from The American Heritage® Dictionary of the English Language, 4th Edition
- transitive v. To pass on or delegate to another: The senator devolved the duties of office upon a group of aides.
- transitive v. Archaic To cause to roll onward or downward.
- intransitive v. To be passed on or transferred to another: The burden of proof devolved upon the defendant. The estate devolved to an unlikely heir.
- intransitive v. To degenerate or deteriorate gradually: After several hours the discussion had devolved into a shouting match.
- intransitive v. Archaic To roll onward or downward.
from Wiktionary, Creative Commons Attribution/Share-Alike License
- v. to delegate something to someone else
- v. to be inherited by someone; to come into the hands of
- v. to slowly degrade
from the GNU version of the Collaborative International Dictionary of English
- transitive v. To roll onward or downward; to pass on.
- transitive v. To transfer from one person to another; to deliver over; to hand down; -- generally with upon, sometimes with to or into.
- intransitive v. To pass by transmission or succession; to be handed over or down; -- generally with on or upon, sometimes with to or into.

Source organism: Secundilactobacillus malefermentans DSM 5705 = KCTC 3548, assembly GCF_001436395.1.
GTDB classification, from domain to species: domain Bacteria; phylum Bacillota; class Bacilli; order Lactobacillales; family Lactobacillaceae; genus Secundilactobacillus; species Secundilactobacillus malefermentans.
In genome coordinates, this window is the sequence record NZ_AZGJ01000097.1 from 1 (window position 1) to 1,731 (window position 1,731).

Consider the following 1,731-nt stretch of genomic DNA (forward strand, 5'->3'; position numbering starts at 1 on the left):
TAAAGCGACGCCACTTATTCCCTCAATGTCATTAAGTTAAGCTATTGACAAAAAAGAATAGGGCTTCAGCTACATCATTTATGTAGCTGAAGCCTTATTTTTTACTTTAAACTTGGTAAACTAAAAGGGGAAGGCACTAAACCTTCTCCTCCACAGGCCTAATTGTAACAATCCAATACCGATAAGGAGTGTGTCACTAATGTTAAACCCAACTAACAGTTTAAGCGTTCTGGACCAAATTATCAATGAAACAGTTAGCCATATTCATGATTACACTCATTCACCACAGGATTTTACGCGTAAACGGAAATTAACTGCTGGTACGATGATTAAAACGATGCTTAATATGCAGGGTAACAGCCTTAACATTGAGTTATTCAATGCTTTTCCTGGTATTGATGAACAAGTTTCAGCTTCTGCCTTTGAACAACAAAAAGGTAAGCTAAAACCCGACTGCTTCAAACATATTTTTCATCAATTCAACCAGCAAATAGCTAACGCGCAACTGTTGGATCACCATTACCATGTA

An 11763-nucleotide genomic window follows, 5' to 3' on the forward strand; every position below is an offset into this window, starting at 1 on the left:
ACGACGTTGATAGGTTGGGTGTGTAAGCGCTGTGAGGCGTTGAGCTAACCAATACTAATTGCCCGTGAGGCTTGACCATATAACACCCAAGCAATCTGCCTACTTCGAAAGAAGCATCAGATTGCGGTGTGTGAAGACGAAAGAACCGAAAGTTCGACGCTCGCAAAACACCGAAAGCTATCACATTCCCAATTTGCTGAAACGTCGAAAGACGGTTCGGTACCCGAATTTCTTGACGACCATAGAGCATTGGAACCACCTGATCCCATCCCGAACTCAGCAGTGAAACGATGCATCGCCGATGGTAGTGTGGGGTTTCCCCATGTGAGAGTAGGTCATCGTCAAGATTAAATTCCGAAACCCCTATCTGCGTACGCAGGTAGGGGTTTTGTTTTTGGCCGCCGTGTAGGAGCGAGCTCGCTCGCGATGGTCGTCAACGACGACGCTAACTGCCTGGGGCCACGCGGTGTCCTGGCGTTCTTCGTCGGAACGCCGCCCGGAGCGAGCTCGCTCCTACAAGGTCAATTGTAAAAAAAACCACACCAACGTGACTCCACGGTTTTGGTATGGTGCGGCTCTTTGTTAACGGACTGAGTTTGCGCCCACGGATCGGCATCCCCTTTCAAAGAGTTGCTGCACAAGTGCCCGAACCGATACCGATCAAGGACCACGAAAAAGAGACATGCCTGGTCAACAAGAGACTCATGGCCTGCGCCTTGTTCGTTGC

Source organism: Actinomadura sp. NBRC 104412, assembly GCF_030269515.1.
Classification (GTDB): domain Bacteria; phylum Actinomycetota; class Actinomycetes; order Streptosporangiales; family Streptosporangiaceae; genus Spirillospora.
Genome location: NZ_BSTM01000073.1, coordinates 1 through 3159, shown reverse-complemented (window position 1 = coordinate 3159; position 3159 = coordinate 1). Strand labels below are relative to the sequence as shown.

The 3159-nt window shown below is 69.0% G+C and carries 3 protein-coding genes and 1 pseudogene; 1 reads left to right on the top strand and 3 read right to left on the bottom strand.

from The Century Dictionary and Cyclopedia
- To roll downward or onward.
- To transfer, as from one person to another; turn over; transmit.
- To roll down; come or arrive by rolling down or onward.
- To be transferred or transmitted; pass from one to another; fall by succession or transference.
- To degenerate.
from WordNet 3.0 Copyright 2006 by Princeton University. All rights reserved.
- v. grow worse
- v. be inherited by
- v. pass on or delegate to another
Middle English devolven, to transfer, from Old French devolver, to confer, ascribe, from Latin dēvolvere, to roll down, fall to : dē-, de- + volvere, to roll; see wel-2 in Indo-European roots.(American Heritage® Dictionary of the English Language, Fourth Edition)
From Latin dēvolvō ("roll or tumble off or down"), from dē + volvō ("roll"). (Wiktionary)